Maybe you're thinking of the 20 homers and .514 slugging percentage Story put up at two levels of the Minors last year, and that's certainly true. But even before this homer barrage, he was on our spring radar: As we noted over the weekend when we looked at big Statcast™ storylines headed into the season, Story was so impressive during camp that he led the 31 hitters who had at least 10 tracked baseballs with a 97.1 mph exit velocity.
It's not like Story's dingers have been well-placed wall-squeakers, either. Look at the exit velocities and launch angles of the four shots:
1. Greinke -- 102.5 mph, 28 degrees
2. Greinke -- 106 mph, 29 degrees
3. Miller -- 107 mph, 30 degrees
4. Corbin -- 108.8 mph, 24 degrees
For context, the Major League average exit velocity in 2015 was 88.7 mph. For even more context, research by Dr. Alan Nathan has concluded that "flyball distance reaches a maximum at launch angles in the vicinity of 25-30 degrees," which is a more complicated way of saying that that hitting the ball hard at that angle is really, really good. How good? When Major League teams hit balls at 100 mph or more at an angle between 25-30 degrees last year, they merely ended up with an .880 batting average and a 3.336 slugging percentage. (Yes, really.)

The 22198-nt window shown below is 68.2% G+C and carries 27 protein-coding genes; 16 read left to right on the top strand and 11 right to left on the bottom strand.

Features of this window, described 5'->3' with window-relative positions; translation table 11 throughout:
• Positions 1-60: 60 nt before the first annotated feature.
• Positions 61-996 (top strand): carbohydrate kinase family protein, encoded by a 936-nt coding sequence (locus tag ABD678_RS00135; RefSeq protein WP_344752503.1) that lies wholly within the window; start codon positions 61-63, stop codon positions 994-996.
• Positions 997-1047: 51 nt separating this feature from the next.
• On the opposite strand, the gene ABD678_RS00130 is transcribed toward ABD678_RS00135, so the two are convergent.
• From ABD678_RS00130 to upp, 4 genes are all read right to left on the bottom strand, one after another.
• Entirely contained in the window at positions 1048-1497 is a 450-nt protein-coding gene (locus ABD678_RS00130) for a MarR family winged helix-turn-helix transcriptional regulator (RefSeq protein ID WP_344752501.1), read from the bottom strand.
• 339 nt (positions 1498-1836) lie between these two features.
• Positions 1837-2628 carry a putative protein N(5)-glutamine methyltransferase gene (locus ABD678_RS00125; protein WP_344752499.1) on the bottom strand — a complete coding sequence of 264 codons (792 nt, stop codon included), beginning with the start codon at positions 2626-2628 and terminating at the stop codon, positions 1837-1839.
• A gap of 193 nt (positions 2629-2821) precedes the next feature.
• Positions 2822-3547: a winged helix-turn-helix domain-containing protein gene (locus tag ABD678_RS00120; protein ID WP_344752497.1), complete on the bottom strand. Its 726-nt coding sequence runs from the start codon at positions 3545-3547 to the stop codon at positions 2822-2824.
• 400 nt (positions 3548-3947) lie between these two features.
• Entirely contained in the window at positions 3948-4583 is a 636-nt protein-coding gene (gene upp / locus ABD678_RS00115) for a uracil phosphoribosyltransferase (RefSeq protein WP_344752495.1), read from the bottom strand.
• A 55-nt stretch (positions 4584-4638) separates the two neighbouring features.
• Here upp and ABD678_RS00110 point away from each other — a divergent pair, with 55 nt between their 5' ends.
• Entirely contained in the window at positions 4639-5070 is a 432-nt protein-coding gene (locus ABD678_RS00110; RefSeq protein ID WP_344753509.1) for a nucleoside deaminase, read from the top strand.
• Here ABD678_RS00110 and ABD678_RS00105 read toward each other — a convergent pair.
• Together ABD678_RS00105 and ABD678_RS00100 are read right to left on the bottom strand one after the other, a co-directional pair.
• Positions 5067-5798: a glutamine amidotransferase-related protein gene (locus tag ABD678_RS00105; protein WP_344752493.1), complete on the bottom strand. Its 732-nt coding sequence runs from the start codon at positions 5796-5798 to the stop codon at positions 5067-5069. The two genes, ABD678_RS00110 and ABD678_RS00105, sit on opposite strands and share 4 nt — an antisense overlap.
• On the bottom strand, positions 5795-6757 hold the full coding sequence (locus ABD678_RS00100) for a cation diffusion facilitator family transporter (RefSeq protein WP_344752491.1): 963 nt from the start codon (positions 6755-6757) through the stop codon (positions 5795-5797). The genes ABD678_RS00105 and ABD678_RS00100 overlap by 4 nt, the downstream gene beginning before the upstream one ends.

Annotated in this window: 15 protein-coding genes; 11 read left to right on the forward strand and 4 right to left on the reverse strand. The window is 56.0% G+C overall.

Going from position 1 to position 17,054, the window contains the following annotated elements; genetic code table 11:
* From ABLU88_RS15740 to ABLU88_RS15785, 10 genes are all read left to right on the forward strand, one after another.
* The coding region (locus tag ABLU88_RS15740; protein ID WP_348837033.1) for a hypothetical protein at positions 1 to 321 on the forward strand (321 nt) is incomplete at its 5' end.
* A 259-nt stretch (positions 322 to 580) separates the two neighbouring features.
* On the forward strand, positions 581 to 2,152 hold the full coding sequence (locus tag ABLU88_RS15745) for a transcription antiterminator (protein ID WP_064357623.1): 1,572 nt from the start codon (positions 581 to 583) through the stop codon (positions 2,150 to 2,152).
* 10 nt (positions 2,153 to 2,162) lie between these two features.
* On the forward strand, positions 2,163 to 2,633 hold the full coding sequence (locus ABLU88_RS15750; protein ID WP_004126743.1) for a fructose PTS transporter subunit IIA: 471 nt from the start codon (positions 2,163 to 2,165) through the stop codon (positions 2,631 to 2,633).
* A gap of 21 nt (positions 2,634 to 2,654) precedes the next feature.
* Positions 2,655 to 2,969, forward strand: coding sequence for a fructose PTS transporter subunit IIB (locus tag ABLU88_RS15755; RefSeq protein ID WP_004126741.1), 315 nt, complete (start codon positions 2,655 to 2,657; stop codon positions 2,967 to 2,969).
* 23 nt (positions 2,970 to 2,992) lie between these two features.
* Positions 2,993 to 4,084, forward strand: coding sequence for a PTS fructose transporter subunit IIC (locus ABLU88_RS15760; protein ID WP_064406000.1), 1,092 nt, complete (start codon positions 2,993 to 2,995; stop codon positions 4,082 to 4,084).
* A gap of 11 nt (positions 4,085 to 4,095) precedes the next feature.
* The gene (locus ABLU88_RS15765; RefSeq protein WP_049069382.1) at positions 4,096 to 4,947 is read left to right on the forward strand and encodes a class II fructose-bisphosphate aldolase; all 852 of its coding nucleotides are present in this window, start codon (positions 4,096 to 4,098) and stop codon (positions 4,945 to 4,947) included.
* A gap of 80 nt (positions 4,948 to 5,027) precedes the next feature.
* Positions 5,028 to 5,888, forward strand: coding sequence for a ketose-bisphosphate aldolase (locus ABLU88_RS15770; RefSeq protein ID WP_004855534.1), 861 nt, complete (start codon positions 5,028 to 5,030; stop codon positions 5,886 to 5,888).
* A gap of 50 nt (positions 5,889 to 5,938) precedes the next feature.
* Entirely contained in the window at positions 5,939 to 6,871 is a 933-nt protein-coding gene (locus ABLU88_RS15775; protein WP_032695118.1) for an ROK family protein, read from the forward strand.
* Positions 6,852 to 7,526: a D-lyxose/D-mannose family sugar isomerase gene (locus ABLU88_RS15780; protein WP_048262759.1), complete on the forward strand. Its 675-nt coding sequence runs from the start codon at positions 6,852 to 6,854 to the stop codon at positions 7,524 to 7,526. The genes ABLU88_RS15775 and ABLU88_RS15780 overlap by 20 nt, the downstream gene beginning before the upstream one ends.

It's that combination of perfect angle and excellent velocity that has allowed each of Story's most recent three home runs to exceed 430 feet, and that means that in half a week, he's reached a power mark that most shortstops didn't do during the entirety of last season:
Shortstops with at least three home runs of 430 feet in 2015
1. Ian Desmond, 7
2. Jung Ho Kang, 6
3. Troy Tulowitzki, 5
4. Correa, 5
5. Jhonny Peralta, 3
That's it -- five shortstops all last year to do what Story has done in about 96 hours. But even that comes with a caveat. Desmond is now an outfielder for Texas. Five of Kang's homers came while he was playing third base, and he's not likely to play much shortstop in 2016 when he returns from injury.
So will Story keep this up? No, of course not. But he's already made his mark in the history books… and keep this in mind: He's not even had the pleasure of hitting in Coors Field yet. You can probably assume we haven't seen the last of Story's 430-feet homers.